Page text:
2019 brought several notable cases impacting employment and labour law. We have put together a brief summary of 10 Canadian decisions we believe employers should be aware of as we head into 2020. 1. Ruston v Keddco MFG (2011) Ltd, 2019 ONCA 125 Ontario Court of Appeal provides an important lesson that overly aggressive tactics […]
The termination of a long-term employee without cause can result in a significant liability for an employer. Employers can reduce their liability by having a signed employment contract that limits the amount of notice, or pay in lieu, an employee is entitled to in the event of a termination without cause. However, a signed employment […]
Pound v. iWave, 2017 PECA 17, a recent decision by the Prince Edward Island Court of Appeal, is a cautionary tale for employers about the legal issues that may arise when standard form employment policies are adopted without management fully understanding their obligations to employees in practice.
On January 1, 2018, the Province of New Brunswick repealed the Municipalities Act and replaced it with the Local Governance Act.
Local and global data breaches remain headline news. From Facebook’s disclosure of its sharing of millions of users’ profiles (without their consent) to the recent data breach involving the Nova Scotia government’s Internal Services website, awareness is growing about privacy rights, how people share data, and how personal information is protected.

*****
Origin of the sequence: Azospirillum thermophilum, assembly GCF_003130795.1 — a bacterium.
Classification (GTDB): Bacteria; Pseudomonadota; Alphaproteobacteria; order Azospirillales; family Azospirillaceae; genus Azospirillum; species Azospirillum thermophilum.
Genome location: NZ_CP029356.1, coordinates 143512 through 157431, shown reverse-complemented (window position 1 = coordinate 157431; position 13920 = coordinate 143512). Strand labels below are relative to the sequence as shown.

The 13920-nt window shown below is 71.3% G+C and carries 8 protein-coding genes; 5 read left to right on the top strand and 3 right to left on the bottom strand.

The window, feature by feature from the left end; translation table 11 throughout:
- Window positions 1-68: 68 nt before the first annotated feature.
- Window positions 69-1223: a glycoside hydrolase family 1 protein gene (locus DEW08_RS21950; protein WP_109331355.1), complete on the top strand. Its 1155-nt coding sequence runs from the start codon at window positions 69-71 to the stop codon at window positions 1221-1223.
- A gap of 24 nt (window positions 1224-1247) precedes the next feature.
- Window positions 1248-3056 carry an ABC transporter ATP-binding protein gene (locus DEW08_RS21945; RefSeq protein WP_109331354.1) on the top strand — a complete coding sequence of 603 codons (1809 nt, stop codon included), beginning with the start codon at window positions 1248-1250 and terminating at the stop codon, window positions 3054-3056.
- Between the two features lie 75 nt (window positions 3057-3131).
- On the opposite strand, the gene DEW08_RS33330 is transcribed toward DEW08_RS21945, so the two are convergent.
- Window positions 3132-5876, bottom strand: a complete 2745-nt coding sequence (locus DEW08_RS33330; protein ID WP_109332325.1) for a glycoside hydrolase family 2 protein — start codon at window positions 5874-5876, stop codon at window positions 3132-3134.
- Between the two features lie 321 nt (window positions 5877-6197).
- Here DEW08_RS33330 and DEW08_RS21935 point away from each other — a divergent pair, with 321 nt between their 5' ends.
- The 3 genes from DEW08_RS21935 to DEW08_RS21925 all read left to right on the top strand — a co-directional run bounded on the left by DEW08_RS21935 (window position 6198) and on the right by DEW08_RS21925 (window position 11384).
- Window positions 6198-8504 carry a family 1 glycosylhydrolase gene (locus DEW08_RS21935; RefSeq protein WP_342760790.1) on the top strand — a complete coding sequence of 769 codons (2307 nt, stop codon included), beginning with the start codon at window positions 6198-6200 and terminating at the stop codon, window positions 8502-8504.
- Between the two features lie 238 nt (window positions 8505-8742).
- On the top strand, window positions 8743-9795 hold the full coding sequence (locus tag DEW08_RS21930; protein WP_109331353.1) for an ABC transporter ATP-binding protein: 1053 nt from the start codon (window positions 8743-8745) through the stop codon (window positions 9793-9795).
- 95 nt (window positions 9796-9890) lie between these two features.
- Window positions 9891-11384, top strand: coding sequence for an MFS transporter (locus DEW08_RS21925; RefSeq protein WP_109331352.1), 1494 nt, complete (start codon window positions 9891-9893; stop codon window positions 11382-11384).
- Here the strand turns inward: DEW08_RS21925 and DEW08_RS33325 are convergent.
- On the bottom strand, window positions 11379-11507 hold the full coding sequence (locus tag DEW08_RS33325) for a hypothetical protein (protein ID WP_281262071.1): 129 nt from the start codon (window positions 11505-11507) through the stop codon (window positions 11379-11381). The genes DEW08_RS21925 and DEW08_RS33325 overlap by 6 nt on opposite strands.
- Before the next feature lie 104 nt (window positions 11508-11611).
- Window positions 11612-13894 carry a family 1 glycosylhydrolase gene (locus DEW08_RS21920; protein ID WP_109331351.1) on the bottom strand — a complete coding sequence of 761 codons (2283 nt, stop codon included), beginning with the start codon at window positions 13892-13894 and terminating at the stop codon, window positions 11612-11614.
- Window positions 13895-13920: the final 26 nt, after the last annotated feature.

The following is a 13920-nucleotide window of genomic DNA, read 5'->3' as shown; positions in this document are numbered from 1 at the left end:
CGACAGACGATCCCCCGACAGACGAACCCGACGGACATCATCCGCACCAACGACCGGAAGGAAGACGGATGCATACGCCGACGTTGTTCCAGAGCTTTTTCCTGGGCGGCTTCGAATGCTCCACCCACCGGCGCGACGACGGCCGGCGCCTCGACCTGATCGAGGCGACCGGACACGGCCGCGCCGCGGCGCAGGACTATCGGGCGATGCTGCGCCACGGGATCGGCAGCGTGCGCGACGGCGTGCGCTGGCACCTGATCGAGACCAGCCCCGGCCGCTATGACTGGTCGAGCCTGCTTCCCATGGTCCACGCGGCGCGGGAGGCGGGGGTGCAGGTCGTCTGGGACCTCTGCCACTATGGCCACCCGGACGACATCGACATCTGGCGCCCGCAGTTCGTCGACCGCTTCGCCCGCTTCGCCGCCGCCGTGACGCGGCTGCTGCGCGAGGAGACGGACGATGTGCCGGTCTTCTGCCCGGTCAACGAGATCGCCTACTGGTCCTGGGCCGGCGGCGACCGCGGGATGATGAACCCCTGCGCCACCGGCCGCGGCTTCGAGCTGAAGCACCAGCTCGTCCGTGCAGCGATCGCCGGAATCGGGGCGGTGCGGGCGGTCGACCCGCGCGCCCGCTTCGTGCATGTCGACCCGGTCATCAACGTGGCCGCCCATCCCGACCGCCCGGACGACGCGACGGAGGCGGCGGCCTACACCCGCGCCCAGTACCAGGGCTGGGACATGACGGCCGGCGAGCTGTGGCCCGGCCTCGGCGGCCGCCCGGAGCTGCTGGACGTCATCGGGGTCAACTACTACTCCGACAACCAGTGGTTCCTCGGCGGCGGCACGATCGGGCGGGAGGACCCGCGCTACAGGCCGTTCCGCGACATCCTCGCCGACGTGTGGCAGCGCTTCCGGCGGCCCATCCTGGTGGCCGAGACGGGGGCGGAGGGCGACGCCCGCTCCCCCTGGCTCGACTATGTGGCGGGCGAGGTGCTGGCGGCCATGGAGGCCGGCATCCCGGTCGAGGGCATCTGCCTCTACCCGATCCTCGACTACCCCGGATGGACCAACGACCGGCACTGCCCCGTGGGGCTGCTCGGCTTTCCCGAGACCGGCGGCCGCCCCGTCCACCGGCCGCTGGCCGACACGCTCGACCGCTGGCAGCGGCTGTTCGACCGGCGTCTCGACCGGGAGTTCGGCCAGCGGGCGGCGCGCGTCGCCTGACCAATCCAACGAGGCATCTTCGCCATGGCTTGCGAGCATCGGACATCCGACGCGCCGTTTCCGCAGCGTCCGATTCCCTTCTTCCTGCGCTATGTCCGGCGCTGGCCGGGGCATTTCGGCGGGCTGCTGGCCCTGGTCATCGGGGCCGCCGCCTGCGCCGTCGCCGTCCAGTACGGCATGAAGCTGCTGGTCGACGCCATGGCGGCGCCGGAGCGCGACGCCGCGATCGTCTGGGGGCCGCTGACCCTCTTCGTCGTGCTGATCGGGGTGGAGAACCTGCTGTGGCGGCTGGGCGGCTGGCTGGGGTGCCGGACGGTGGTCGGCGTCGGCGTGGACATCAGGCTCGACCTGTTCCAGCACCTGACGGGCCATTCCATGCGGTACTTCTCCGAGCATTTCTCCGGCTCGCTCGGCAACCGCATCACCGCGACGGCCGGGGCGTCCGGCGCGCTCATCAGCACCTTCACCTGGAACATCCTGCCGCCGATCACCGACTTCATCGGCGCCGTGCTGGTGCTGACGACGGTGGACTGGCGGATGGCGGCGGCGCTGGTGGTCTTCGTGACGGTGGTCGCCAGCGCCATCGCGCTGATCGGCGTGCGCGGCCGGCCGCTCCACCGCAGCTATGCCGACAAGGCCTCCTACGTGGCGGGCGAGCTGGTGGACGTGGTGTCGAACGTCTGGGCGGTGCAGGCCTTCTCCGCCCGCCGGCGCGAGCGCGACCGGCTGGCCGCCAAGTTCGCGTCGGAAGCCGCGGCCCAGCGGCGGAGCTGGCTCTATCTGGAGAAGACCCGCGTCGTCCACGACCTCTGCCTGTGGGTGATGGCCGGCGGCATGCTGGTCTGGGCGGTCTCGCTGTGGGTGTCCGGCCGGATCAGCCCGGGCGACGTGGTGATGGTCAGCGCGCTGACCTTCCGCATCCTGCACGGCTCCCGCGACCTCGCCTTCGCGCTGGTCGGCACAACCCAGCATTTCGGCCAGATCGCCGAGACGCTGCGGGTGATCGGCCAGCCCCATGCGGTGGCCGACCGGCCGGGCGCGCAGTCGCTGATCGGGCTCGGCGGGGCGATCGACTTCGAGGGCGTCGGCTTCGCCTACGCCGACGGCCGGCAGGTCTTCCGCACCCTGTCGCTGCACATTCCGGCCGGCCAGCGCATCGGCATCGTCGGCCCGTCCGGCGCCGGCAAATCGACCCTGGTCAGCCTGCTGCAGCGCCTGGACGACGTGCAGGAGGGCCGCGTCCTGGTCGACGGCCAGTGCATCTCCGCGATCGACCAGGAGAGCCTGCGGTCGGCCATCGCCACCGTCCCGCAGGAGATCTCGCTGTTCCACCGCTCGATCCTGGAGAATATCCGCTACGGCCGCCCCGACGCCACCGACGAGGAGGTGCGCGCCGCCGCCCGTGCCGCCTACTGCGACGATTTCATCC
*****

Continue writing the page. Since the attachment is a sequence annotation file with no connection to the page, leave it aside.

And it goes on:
The Nova Scotia Supreme Court in Matthews v. Ocean Nutrition Canada Ltd., 2017 NSSC 16 (with supplemental reasons at 2017 NSSC 123) recently set out the test in Nova Scotia for determining whether an employee dismissed without cause is entitled to damages for lost future bonuses.
The issue of continuity of employment relationships upon the sale of the assets of a business was recently considered by the Ontario Court of Appeal in Krishnamoorthy v. Olympus Canada Inc., 2017 ONCA 873.
Contrary to the perception that lawyers thrive in loopholes, when a dispute arises, the concepts of fair and reasonable are consistent. It is on that basis that most parties are able to work through disputes without commencing litigation.
The Ontario Court of Appeal in Doyle v. Zochem Inc., 2017 ONCA 130 recently upheld an award of $60,000 in “moral damages” to a former employee for the bad faith manner in which she was dismissed.
From the employer’s perspective, one of the most beneficial terms in an employment contract is a prescribed notice period in the event of a “without cause” termination.